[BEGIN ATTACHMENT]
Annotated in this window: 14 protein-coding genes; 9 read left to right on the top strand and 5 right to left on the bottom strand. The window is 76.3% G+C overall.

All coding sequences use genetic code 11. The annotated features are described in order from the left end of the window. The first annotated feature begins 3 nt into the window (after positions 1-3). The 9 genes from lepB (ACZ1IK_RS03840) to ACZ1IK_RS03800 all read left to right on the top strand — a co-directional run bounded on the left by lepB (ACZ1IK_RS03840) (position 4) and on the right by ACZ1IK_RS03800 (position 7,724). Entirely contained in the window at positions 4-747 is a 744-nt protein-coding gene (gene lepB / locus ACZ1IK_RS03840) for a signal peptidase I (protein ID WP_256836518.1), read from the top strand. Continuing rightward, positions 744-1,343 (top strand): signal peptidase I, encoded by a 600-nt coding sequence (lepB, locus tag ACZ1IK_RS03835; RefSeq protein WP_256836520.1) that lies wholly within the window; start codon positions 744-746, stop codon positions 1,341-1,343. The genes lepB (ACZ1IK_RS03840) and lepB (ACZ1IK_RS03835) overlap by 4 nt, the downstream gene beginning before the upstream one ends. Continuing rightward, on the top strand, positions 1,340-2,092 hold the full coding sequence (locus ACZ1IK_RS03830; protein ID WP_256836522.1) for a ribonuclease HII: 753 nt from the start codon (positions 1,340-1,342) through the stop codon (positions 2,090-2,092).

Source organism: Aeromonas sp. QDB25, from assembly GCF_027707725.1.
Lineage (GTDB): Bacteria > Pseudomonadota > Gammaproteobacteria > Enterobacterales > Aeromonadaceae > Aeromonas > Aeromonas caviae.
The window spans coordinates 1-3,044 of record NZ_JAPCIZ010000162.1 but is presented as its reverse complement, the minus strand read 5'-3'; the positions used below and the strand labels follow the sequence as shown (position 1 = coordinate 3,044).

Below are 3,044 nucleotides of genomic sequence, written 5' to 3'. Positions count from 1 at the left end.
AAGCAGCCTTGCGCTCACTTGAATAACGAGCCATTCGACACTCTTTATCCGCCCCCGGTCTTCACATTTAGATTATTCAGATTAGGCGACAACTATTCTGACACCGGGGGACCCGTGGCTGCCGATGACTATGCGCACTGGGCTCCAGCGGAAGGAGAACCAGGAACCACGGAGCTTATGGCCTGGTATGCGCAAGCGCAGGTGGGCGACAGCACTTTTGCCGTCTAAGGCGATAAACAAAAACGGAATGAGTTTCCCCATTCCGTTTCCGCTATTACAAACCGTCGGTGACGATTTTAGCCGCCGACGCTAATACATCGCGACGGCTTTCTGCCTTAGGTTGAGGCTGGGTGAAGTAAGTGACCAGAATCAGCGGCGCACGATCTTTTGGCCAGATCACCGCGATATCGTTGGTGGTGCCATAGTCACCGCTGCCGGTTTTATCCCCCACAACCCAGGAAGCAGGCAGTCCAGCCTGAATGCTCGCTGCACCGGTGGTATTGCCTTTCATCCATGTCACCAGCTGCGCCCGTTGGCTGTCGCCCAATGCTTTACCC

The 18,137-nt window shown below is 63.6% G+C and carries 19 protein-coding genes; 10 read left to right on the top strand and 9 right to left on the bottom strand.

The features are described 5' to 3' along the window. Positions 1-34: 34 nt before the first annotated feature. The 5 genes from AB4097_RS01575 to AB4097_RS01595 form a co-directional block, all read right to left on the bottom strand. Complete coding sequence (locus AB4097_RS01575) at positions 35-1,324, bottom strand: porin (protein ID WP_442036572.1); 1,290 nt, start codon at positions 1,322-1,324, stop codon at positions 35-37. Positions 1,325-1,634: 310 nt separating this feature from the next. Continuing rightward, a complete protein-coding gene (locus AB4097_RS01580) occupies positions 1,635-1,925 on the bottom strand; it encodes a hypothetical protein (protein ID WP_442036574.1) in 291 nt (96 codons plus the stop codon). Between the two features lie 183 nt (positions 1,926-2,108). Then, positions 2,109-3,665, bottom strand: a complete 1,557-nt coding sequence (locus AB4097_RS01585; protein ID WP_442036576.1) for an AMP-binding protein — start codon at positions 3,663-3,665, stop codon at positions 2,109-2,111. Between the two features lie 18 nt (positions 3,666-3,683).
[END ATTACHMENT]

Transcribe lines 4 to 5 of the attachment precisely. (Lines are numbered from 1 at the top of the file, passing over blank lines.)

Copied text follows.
Lineage (GTDB): Bacteria > Pseudomonadota > Gammaproteobacteria > Enterobacterales > Aeromonadaceae > Aeromonas > Aeromonas caviae.
The window spans coordinates 1-3,044 of record NZ_JAPCIZ010000162.1 but is presented as its reverse complement, the minus strand read 5'-3'; the positions used below and the strand labels follow the sequence as shown (position 1 = coordinate 3,044).